How do you start your day?
With regret or rigor? Complaining or grateful? Some people get up on the wrong side of the bed or start off on the wrong foot.
There is a way to stop both of these.
The start of your day sets the tone for the day you experience.
Two quick tips:
- Examine the first thought of your day
- Be selective about the first words you speak out loud.
Whoever guards his mouth preserves his life; he who opens wide his lips comes to ruin. (Proverbs 13:3, ESV)Do not be an echo of the negative thoughts that permeate your thought life. It was once considered a negative to be an echo and not a voice. But to become an echo of God's voice is always a positive. Click To Tweet
Your self-talk is of top importance. Self-talk is talking to yourself either aloud or mentally. These messages are both good and bad. Psychologists tell us that most of our self-talk is negative. Both good and bad self-talk has access to our mind and heart and forms our belief system. Your words affect your beliefs, behaviors, and your emotional well-being.
That is why I use verbal decrees. Verbal decrees set your mind, will, and shift negative emotions. My daily decree is, “this is the day the Lord has made. I will rejoice and be glad in it.” I finish my decree with, “I can do all things through Christ who strengthens me.”
Review your inner thoughts
Your inner voice becomes your outer behavior. That is why you must choose your words carefully. What comes out of our month is either positive or negative.
The choice is up to you.
Your own words determine how you feel about yourself. It is critical to select your words with intention. Why? Because the words you speak are the thoughts you believe and, ultimately, the life, you live.
Your words can be constructive or destructive. If someone tells you that you are a loser and will never amount to anything, eventually, you believe it.
“You live the words you tell yourself in your mind.” — Dr. Magdalena Battles
Conversely, if we engage in positive self-talk, we begin to see the world positively and, ultimately, shift our self-paradigm.
The Bible says, “as a man thinks, so is he.”
Challenge your talk
Pay close attention to the dialogue going on in your heart and mind. Some days are more challenging than others. Things happen.
The hard days require resolve and greater discipline. A good practice is to let go of the nagging things and focus on being grateful.
Let no corrupt communication proceed out of your mouth, but that which is good to the use of edifying, that it may minister grace unto the hearers. (Ephesians 4:29, KJV)
Change your talk
Whoever keeps his mouth, and his tongue keeps himself out of trouble. (Proverbs 21:23, ESV)
The first step toward change is to become more aware of the problem.
Keep your tongue from evil and your lips from speaking deceit. Turn away from evil and do good; seek peace and pursue it. )Psalm 34:13–14, ESV)
You probably don’t realize how often you say negative things in your head or how much it affects your experience. The following strategies can help you become more conscious of your internal dialogue and its content.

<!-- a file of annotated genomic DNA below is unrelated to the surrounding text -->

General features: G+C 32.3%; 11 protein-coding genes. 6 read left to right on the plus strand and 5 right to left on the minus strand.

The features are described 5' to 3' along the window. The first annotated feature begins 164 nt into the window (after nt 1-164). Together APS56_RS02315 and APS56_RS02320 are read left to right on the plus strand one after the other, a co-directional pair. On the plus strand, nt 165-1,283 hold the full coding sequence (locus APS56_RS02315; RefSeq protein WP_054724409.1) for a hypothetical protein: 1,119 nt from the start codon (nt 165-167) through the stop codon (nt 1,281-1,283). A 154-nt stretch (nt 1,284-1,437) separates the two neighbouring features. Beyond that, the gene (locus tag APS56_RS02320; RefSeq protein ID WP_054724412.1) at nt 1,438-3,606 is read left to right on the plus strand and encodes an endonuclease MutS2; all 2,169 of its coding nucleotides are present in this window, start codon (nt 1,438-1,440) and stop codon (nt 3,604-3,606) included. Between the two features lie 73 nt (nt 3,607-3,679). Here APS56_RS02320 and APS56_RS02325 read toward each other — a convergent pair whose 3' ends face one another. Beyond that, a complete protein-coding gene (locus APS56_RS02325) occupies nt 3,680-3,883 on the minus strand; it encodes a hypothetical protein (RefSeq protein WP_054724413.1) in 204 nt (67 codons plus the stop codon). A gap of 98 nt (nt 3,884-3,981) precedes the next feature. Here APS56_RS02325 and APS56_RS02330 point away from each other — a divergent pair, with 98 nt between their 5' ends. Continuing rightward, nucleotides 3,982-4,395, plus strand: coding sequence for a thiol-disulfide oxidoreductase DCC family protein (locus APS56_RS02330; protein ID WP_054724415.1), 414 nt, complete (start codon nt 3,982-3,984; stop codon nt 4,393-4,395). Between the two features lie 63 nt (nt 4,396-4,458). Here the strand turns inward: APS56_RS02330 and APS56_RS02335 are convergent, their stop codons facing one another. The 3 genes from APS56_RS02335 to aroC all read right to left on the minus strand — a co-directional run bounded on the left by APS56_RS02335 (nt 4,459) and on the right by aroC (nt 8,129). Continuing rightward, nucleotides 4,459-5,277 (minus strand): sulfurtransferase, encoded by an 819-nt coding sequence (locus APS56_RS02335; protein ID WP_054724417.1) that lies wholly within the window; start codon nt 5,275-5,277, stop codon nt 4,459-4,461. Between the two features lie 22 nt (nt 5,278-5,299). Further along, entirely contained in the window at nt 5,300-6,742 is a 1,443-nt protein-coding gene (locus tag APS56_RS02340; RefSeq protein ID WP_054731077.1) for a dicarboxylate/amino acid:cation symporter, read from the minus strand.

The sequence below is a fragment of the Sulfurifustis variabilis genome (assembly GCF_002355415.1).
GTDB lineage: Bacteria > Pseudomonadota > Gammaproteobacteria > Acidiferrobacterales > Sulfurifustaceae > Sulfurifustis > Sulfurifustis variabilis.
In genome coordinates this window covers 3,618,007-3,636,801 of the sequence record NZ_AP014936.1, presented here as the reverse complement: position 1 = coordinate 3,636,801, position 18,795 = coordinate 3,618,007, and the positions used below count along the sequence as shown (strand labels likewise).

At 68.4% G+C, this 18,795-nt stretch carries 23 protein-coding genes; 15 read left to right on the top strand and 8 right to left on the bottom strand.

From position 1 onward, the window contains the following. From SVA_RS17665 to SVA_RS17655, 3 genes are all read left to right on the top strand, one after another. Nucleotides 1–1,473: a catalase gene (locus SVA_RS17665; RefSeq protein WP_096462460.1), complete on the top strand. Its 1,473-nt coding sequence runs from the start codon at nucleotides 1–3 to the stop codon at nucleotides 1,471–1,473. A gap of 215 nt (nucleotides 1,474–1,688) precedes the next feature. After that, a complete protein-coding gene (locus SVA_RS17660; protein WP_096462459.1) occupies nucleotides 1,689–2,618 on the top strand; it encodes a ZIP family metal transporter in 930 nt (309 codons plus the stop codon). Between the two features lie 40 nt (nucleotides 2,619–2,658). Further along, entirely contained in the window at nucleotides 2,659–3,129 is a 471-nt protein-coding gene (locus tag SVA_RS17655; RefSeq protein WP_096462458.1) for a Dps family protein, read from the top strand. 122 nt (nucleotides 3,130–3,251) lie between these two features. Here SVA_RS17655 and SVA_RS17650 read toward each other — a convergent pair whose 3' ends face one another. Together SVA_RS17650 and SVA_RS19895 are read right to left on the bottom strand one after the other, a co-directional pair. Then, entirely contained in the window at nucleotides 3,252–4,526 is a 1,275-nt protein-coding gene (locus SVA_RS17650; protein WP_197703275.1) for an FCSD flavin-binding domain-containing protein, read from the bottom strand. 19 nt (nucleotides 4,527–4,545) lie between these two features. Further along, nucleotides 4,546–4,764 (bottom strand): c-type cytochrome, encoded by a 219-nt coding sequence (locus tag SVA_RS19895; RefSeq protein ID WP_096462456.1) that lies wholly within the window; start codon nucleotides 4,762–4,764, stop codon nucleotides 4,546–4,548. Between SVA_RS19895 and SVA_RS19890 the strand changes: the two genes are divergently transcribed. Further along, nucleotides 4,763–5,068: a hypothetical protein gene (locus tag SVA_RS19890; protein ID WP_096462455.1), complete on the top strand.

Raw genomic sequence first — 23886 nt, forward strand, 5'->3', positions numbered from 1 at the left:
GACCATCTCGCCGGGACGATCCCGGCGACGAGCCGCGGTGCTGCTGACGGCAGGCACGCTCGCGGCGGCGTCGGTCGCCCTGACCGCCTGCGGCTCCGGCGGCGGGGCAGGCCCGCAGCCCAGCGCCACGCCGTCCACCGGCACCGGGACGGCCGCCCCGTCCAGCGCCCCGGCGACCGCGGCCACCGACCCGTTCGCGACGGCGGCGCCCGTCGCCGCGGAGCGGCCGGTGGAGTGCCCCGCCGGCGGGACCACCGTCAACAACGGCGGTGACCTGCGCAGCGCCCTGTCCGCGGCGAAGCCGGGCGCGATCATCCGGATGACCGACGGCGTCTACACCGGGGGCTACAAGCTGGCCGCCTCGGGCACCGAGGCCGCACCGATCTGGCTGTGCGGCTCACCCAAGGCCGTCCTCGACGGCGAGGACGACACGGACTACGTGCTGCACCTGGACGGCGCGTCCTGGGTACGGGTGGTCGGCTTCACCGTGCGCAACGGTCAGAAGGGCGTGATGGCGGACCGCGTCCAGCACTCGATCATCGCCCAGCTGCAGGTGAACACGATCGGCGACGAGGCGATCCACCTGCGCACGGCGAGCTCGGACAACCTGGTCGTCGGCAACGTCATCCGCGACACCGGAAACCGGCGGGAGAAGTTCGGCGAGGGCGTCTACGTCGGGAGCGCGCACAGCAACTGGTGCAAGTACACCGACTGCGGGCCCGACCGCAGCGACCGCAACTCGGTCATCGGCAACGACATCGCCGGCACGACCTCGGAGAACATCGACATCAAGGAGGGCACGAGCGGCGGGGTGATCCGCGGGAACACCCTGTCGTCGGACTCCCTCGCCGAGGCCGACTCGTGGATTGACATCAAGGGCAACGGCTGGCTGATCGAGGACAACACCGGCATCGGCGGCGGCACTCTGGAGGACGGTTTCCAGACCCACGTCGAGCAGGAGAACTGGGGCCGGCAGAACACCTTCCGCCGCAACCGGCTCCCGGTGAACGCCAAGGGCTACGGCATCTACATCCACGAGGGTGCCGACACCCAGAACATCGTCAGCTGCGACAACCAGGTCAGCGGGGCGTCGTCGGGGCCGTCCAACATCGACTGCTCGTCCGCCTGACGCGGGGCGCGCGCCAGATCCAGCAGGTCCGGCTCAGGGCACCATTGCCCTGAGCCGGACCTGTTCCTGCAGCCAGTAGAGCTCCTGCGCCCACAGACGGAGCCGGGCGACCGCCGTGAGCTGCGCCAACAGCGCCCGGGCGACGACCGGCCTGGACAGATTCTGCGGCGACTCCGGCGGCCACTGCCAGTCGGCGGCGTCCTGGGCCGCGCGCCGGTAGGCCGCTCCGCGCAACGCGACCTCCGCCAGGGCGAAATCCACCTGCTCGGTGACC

Brené Brown, professor at the University of Houston Graduate College and motivational speaker, refers to the negative voices as her gremlins.
Faith improves your self-talk
Research shows that people who regularly attend religious services are more optimistic than those who are not involved in religious activity. Having faith in a higher power and a spiritual mantra helps our self-talk. We can talk to God about our struggles and not just talk to ourselves.
We can also say what God says rather than what we think. Personal scriptures and positive affirmations provide a great resource to re-frame negative thoughts.
Back in the day, these kinds of verses were called refrigerator verses.
Here are a few:
I am more than a conqueror
Romans 8:31 — If God is for us, who can be against us? We are more than conquerors through Him who loves us)
I have everything I need
2 Peter 1:3 — By his divine power, God has given us everything we need for living a godly life. We have received all of this by coming to know him, the one who called us to himself by means of his marvelous glory and excellence.
I have a hope
Jeremiah 29:11 — For I know the plans I have for you,” declares the Lord, “plans to prosper you and not to harm you, plans to give you hope and a future.
The scriptures have the inherent power to re-frame your thoughts and encourage your soul.
Keep this Book of the Law always on your lips; meditate on it day and night so that you may be careful to do everything written in it. Then you will be prosperous and successful. Have I not commanded you? Be strong and courageous. Do not be afraid; do not be discouraged, for the Lord your God will be with you wherever you go.” (Joshua 1:8–10, NIV)
As we keep God’s words on our lips, we become an echo of God and not a voice of our selfish struggles.
Let the words of my mouth and the meditation of my heart be acceptable in your sight, O Lord, my rock and my redeemer. (Psalms 19:14, ESV)
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